There you have it, in a nutshell: the 2013 Romantic Times Convention. I anticipated the fun panels, the useful discussions, the industry tips—but what gets me every time about these writer conventions is the strange and wonderful zaniness of the people who write for a living. We work alone, curled up on our couches or at our desks, engaged in the solitary process of stringing one word after another. Put us all together in one room for a change—people who all give the same knowing nods when somebody exclaims, “Don't you just hate it when you get a historically inaccurate dress on your cover?”-- and we party like nobody's business. A few more days of this, and Kansas City might have been burning like Rome.
Next year's RT is already set for New Orleans. I confidently predict shenanigans, madness—and fun.
April 30, 2013
I'm headed out for the Romantic Times Book Convention in Kansas City tomorrow morning at No-One-Should-Be-Awake-This-Early-O'Clock. This is my first time at RT, and I'm already round-eyed at some of the shenanigans I've heard rumored. (Faery masks? Bare-chested cover models? Sign me up!)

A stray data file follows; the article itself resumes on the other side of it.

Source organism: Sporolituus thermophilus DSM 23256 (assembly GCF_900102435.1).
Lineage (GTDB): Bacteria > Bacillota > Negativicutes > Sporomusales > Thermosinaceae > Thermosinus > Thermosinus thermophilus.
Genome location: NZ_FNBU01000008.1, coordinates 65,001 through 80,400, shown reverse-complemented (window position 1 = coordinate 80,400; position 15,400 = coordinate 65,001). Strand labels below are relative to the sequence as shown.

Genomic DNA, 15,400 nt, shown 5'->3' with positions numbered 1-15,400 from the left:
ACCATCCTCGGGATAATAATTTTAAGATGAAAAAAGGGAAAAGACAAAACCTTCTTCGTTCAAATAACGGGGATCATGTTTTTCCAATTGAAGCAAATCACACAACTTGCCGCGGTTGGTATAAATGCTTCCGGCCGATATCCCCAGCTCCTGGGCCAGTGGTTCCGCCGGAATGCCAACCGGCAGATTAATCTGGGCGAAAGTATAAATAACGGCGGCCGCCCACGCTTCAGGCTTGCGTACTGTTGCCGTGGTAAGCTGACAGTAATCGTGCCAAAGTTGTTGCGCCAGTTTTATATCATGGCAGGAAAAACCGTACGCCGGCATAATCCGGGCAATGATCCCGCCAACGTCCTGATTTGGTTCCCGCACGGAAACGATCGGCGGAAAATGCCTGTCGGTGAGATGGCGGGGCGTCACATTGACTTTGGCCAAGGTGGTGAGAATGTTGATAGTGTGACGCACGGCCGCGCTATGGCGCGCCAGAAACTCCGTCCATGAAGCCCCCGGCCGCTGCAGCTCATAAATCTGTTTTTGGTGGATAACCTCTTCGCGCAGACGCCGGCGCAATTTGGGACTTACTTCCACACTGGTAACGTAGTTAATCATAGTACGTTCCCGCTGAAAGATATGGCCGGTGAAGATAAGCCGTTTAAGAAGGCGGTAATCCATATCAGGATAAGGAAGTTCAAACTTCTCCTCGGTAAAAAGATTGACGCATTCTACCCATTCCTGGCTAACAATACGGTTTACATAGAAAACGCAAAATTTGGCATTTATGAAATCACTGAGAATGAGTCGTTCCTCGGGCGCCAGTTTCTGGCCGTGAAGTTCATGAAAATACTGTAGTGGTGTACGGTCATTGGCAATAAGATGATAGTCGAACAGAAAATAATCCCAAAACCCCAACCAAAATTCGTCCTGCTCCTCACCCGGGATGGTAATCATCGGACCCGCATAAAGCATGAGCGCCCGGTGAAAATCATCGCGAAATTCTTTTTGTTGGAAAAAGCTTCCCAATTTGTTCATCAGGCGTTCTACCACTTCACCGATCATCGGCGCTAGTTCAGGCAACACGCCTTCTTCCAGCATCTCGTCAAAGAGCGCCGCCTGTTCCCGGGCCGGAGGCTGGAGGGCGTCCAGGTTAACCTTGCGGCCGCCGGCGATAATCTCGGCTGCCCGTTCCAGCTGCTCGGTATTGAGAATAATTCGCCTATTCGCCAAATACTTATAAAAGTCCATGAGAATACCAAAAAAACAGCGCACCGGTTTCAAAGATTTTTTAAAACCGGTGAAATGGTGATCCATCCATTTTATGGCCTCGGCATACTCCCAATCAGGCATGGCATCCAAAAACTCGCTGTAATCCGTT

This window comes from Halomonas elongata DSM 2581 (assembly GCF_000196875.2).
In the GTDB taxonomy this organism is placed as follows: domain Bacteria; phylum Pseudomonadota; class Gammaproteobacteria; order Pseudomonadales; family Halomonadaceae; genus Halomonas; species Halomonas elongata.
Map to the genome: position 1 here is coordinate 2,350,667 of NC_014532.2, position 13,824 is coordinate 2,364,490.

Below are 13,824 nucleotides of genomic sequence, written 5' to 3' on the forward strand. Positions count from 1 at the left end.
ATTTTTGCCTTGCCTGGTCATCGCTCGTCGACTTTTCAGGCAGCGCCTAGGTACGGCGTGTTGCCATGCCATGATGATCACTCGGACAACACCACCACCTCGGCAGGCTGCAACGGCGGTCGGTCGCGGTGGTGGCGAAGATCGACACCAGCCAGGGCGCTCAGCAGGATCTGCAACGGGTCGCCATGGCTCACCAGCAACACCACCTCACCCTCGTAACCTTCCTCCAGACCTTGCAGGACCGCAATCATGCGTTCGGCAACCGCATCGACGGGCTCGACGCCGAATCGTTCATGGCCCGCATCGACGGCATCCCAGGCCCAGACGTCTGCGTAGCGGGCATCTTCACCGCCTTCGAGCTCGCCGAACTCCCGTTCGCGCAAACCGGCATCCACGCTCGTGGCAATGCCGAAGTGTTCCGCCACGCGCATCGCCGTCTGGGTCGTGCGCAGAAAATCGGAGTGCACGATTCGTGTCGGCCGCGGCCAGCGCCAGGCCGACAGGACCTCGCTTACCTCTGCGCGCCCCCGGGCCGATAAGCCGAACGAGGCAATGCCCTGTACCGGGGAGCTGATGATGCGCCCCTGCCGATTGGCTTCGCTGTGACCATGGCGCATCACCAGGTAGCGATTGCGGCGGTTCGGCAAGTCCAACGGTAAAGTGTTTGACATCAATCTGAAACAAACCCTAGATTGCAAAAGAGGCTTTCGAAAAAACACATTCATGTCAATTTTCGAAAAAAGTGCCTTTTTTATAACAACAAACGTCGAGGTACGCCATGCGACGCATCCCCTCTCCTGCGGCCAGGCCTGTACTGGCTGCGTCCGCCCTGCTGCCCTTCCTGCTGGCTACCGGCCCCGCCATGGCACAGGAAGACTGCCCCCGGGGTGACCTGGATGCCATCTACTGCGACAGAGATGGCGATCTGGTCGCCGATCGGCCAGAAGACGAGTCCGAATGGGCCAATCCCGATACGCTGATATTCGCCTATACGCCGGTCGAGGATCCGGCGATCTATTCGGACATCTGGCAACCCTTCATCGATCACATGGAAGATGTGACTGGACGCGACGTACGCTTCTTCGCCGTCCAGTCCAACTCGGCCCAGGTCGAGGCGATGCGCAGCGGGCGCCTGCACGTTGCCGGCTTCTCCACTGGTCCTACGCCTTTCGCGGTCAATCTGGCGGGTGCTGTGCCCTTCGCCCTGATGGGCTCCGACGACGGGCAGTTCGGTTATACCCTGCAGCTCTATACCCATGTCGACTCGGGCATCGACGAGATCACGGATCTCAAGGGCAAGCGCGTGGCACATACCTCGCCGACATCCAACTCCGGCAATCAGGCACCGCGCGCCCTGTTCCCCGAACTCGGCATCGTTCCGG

It's a big convention, but if you're in Kansas City this week, you'll be able to find me. On Friday May 3 at 3:45 I'm speaking with C.W. Gortner, Christy English, Donna Russo Morin, and Jennifer Weltz on "The Hottest Sex In History." I'll also be signing books, first at the Expo for e-releases on Thursday May 2 from 4-6pm, and the regular paper books at the Giant Book Fair on Saturday May 4 from 11-2pm (and you're free to bring your own books from home). Even if you're not coming to the conference, the Expo and the Book Fair are open to the public - so if you're in the area, get your ticket at the door and drop by to say hello.
Hello, Kansas City - here I come!
April 16, 2013